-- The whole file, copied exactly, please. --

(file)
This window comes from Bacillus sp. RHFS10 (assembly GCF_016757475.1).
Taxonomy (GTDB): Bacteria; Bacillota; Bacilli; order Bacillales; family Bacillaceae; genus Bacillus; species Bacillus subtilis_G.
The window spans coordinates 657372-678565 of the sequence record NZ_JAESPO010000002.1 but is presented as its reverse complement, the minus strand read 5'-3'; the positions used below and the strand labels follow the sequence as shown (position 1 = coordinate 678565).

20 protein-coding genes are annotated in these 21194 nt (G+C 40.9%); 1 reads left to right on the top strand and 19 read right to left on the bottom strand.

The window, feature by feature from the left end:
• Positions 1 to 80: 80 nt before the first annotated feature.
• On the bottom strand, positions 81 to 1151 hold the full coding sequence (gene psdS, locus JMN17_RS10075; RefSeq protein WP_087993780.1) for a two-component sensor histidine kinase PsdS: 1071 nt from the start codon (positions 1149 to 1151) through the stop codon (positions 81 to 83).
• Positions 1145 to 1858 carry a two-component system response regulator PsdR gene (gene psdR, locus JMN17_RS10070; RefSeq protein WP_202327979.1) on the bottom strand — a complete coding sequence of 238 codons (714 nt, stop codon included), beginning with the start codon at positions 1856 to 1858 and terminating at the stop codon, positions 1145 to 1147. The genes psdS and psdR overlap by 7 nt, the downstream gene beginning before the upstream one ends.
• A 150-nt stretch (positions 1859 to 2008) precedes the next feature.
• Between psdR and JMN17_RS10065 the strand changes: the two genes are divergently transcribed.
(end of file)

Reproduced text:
This window comes from Bacillus sp. RHFS10 (assembly GCF_016757475.1).
Taxonomy (GTDB): Bacteria; Bacillota; Bacilli; order Bacillales; family Bacillaceae; genus Bacillus; species Bacillus subtilis_G.
The window spans coordinates 657372-678565 of the sequence record NZ_JAESPO010000002.1 but is presented as its reverse complement, the minus strand read 5'-3'; the positions used below and the strand labels follow the sequence as shown (position 1 = coordinate 678565).

20 protein-coding genes are annotated in these 21194 nt (G+C 40.9%); 1 reads left to right on the top strand and 19 read right to left on the bottom strand.

The window, feature by feature from the left end:
• Positions 1 to 80: 80 nt before the first annotated feature.
• On the bottom strand, positions 81 to 1151 hold the full coding sequence (gene psdS, locus JMN17_RS10075; RefSeq protein WP_087993780.1) for a two-component sensor histidine kinase PsdS: 1071 nt from the start codon (positions 1149 to 1151) through the stop codon (positions 81 to 83).
• Positions 1145 to 1858 carry a two-component system response regulator PsdR gene (gene psdR, locus JMN17_RS10070; RefSeq protein WP_202327979.1) on the bottom strand — a complete coding sequence of 238 codons (714 nt, stop codon included), beginning with the start codon at positions 1856 to 1858 and terminating at the stop codon, positions 1145 to 1147. The genes psdS and psdR overlap by 7 nt, the downstream gene beginning before the upstream one ends.
• A 150-nt stretch (positions 1859 to 2008) precedes the next feature.
• Between psdR and JMN17_RS10065 the strand changes: the two genes are divergently transcribed.